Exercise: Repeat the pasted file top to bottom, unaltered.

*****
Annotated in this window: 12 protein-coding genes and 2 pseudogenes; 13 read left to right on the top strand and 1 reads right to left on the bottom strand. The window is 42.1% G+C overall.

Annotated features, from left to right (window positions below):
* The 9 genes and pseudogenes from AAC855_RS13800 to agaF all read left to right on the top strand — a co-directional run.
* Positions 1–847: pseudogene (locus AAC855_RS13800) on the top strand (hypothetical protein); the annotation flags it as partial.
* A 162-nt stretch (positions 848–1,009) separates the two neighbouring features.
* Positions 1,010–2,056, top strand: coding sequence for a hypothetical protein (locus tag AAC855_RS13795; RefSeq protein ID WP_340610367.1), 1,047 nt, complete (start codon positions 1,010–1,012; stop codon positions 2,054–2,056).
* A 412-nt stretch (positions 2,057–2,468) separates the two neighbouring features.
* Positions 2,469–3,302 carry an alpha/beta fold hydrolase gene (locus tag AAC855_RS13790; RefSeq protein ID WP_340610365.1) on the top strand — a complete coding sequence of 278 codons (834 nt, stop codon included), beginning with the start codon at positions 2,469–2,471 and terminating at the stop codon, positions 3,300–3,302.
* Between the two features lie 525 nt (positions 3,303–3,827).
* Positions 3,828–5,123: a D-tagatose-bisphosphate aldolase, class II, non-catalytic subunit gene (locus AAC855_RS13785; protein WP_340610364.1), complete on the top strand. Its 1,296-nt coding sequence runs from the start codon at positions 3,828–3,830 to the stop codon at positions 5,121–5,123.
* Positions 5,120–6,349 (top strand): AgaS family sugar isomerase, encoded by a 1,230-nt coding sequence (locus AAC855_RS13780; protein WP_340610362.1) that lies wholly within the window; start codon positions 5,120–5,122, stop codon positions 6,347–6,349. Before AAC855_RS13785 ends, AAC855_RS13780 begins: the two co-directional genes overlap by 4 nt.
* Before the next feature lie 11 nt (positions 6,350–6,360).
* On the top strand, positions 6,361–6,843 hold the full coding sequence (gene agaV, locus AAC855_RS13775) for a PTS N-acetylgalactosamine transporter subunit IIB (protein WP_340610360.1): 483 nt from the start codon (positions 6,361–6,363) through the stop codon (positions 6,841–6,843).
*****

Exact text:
Annotated in this window: 12 protein-coding genes and 2 pseudogenes; 13 read left to right on the top strand and 1 reads right to left on the bottom strand. The window is 42.1% G+C overall.

Annotated features, from left to right (window positions below):
* The 9 genes and pseudogenes from AAC855_RS13800 to agaF all read left to right on the top strand — a co-directional run.
* Positions 1–847: pseudogene (locus AAC855_RS13800) on the top strand (hypothetical protein); the annotation flags it as partial.
* A 162-nt stretch (positions 848–1,009) separates the two neighbouring features.
* Positions 1,010–2,056, top strand: coding sequence for a hypothetical protein (locus tag AAC855_RS13795; RefSeq protein ID WP_340610367.1), 1,047 nt, complete (start codon positions 1,010–1,012; stop codon positions 2,054–2,056).
* A 412-nt stretch (positions 2,057–2,468) separates the two neighbouring features.
* Positions 2,469–3,302 carry an alpha/beta fold hydrolase gene (locus tag AAC855_RS13790; RefSeq protein ID WP_340610365.1) on the top strand — a complete coding sequence of 278 codons (834 nt, stop codon included), beginning with the start codon at positions 2,469–2,471 and terminating at the stop codon, positions 3,300–3,302.
* Between the two features lie 525 nt (positions 3,303–3,827).
* Positions 3,828–5,123: a D-tagatose-bisphosphate aldolase, class II, non-catalytic subunit gene (locus AAC855_RS13785; protein WP_340610364.1), complete on the top strand. Its 1,296-nt coding sequence runs from the start codon at positions 3,828–3,830 to the stop codon at positions 5,121–5,123.
* Positions 5,120–6,349 (top strand): AgaS family sugar isomerase, encoded by a 1,230-nt coding sequence (locus AAC855_RS13780; protein WP_340610362.1) that lies wholly within the window; start codon positions 5,120–5,122, stop codon positions 6,347–6,349. Before AAC855_RS13785 ends, AAC855_RS13780 begins: the two co-directional genes overlap by 4 nt.
* Before the next feature lie 11 nt (positions 6,350–6,360).
* On the top strand, positions 6,361–6,843 hold the full coding sequence (gene agaV, locus AAC855_RS13775) for a PTS N-acetylgalactosamine transporter subunit IIB (protein WP_340610360.1): 483 nt from the start codon (positions 6,361–6,363) through the stop codon (positions 6,841–6,843).